Knoxville woman pleasantly surprised by state-held unclaimed property

Investigations

Unclaimed property may be waiting for you at the Tennessee Department of Treasury. Just last week, a Knoxville woman received a pleasant surprise and didn’t have to spend a penny to find her money. However, there are businesses that look for unclaimed money and charge you to collect it. They call it a finder’s fee, but you can check for free.

If you have moved from one community to another in Tennessee, you may have left behind some unclaimed property. It could have been a deposit from a water company or overpayment for a medical bill. Abandonment is determined after a specified amount of time has elapsed.

When a company or agency has been unable to return your asset or get in touch with you, the asset is then returned to the state where the information is available to the public.

Retrieval businesses can search the public website and send a letter to you about your unclaimed money.

Lorietta Allen received a pleasant surprise recent. Allen, a grandmother, nearly died nine years ago because of serious heart condition. Unknown to her, an insurance company tried to send her a refund several years ago after she had moved. 

Then, last month a letter came from an unclaimed funds retrieval service:  Payne Richards and Associates from California saying she had unclaimed money totaling $1,398.

“Especially with school starting. My grandkids need school stuff, so that would help a lot,” Allen said.

The papers from Payne Richards and Associates required personal information and a fee.

“If I send in my driver’s license and Social Security card, copies of them, then they’ll refund my money – minus 10 percent,” said Allen.

Allen was skeptical about the company, but Payne Richards and Associates is a legitimate business. However, Allen was unaware there’s another way to retrieve money that had been sent to the Tennessee Treasury Department.  

The state has an Unclaimed Property Division where you can get this information for free. WATE 6 On Your Side called them in Nashville.

The claims agent asked for Allen’s full name, where she previously lived and her Social Security number. Within moments, they confirmed the state held money in her name. One was for $1,398 and another was for $3.54, both from insurance companies.

Allen was told the refunds had been sent to her old address but were returned to the state uncollected.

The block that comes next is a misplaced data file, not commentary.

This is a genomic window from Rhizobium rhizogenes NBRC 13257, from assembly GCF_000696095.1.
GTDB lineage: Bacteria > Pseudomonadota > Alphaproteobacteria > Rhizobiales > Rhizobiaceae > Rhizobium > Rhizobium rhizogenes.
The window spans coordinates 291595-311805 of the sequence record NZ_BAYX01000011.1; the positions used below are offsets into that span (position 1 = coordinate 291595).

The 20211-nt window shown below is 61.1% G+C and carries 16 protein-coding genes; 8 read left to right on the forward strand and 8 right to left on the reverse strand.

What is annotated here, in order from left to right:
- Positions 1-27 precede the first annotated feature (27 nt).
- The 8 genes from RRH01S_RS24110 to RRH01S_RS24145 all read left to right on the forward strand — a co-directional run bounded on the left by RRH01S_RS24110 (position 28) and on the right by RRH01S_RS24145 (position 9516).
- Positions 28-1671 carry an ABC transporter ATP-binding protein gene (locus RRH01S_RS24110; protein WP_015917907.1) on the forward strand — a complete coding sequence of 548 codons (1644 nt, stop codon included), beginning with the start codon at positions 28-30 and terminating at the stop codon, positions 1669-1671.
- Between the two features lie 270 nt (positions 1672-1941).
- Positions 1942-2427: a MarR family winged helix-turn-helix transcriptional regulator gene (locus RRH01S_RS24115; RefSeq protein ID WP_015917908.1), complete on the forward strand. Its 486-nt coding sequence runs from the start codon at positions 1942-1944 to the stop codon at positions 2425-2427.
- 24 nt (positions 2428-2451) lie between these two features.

“In fiscal year ’17, we returned over $48 million to Tennessean,” said Shelli King, spokesperson for the Tennessee Department of Treasury.

King said in Allen’s case, as in all situations, there are several steps taken to locate the rightful owner of unclaimed property.

“The first thing we do is send a letter to the last known address that came over with that property letting you know that you have unclaimed money or property with the department of treasury.  The second thing we do, if we got a Social Security number, we will match with the Department of Workforce, and we would send a letter to your employer,” said King.

There are several ways to discover if you have unclaimed money in Nashville. The easiest is to go to the Unclaimed Property Division’s website. Thousands of people were pleasantly surprised when they visited the site last year.

“Over 43,000 people were able to claim and have their money returned in one year,” said King.

Allen was pleased to learn about the little windfall coming her way.

“Wow. It’s good to have free money,” she said.

It’s important to note that the Tennessee Treasury Department does not possess land, homes or vehicles that may have been left behind at a place you once lived.

There are legitimate businesses that will send you a letter making you aware of unclaimed money and will charge you a fee. However, the information is free. All you have to do is look it up.

Copyright 2021 Nexstar Media Inc. All rights reserved. This material may not be published, broadcast, rewritten, or redistributed.

Trending Stories

Latest News Videos

Bus contractors consider stopping Knox County School bus service

McMinn County: 4 dead, 10-month-old recovered, 2 suspects arrested

Bikers raise awareness for veteran suicide

Bus contractors consider stopping Knox County School bus service

Knox County mask mandate reaction

American Eagle Foundation building largest bird of prey sanctuary in U.S.